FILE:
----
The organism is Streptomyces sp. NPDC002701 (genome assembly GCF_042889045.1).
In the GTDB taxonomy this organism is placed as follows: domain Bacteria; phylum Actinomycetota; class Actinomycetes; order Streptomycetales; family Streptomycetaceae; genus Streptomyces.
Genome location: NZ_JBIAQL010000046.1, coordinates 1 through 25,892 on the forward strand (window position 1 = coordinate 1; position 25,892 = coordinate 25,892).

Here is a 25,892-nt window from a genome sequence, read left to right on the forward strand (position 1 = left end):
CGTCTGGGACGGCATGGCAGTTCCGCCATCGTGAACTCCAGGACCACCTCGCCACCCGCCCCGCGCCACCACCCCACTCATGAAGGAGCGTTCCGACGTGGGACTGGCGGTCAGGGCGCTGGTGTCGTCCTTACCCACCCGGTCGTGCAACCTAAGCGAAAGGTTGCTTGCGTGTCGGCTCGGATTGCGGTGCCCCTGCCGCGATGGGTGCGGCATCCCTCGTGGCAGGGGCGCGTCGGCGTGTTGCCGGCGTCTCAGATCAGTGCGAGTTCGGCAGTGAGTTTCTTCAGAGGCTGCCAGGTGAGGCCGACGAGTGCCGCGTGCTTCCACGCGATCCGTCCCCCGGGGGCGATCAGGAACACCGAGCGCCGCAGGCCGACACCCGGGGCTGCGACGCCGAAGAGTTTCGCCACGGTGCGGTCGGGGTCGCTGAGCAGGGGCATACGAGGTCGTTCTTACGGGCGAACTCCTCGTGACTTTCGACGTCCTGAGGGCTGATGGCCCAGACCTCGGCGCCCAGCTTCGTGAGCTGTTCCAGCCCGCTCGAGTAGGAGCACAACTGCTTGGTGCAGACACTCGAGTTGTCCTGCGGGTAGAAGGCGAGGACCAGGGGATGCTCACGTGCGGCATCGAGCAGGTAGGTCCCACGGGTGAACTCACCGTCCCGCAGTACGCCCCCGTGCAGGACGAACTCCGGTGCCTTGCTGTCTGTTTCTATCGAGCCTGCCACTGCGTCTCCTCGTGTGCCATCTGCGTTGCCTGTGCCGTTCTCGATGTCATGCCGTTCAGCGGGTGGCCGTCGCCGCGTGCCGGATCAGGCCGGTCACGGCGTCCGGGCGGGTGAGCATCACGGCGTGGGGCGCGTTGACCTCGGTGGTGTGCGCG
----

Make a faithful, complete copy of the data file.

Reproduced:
The organism is Streptomyces sp. NPDC002701 (genome assembly GCF_042889045.1).
In the GTDB taxonomy this organism is placed as follows: domain Bacteria; phylum Actinomycetota; class Actinomycetes; order Streptomycetales; family Streptomycetaceae; genus Streptomyces.
Genome location: NZ_JBIAQL010000046.1, coordinates 1 through 25,892 on the forward strand (window position 1 = coordinate 1; position 25,892 = coordinate 25,892).

Here is a 25,892-nt window from a genome sequence, read left to right on the forward strand (position 1 = left end):
CGTCTGGGACGGCATGGCAGTTCCGCCATCGTGAACTCCAGGACCACCTCGCCACCCGCCCCGCGCCACCACCCCACTCATGAAGGAGCGTTCCGACGTGGGACTGGCGGTCAGGGCGCTGGTGTCGTCCTTACCCACCCGGTCGTGCAACCTAAGCGAAAGGTTGCTTGCGTGTCGGCTCGGATTGCGGTGCCCCTGCCGCGATGGGTGCGGCATCCCTCGTGGCAGGGGCGCGTCGGCGTGTTGCCGGCGTCTCAGATCAGTGCGAGTTCGGCAGTGAGTTTCTTCAGAGGCTGCCAGGTGAGGCCGACGAGTGCCGCGTGCTTCCACGCGATCCGTCCCCCGGGGGCGATCAGGAACACCGAGCGCCGCAGGCCGACACCCGGGGCTGCGACGCCGAAGAGTTTCGCCACGGTGCGGTCGGGGTCGCTGAGCAGGGGCATACGAGGTCGTTCTTACGGGCGAACTCCTCGTGACTTTCGACGTCCTGAGGGCTGATGGCCCAGACCTCGGCGCCCAGCTTCGTGAGCTGTTCCAGCCCGCTCGAGTAGGAGCACAACTGCTTGGTGCAGACACTCGAGTTGTCCTGCGGGTAGAAGGCGAGGACCAGGGGATGCTCACGTGCGGCATCGAGCAGGTAGGTCCCACGGGTGAACTCACCGTCCCGCAGTACGCCCCCGTGCAGGACGAACTCCGGTGCCTTGCTGTCTGTTTCTATCGAGCCTGCCACTGCGTCTCCTCGTGTGCCATCTGCGTTGCCTGTGCCGTTCTCGATGTCATGCCGTTCAGCGGGTGGCCGTCGCCGCGTGCCGGATCAGGCCGGTCACGGCGTCCGGGCGGGTGAGCATCACGGCGTGGGGCGCGTTGACCTCGGTGGTGTGCGCG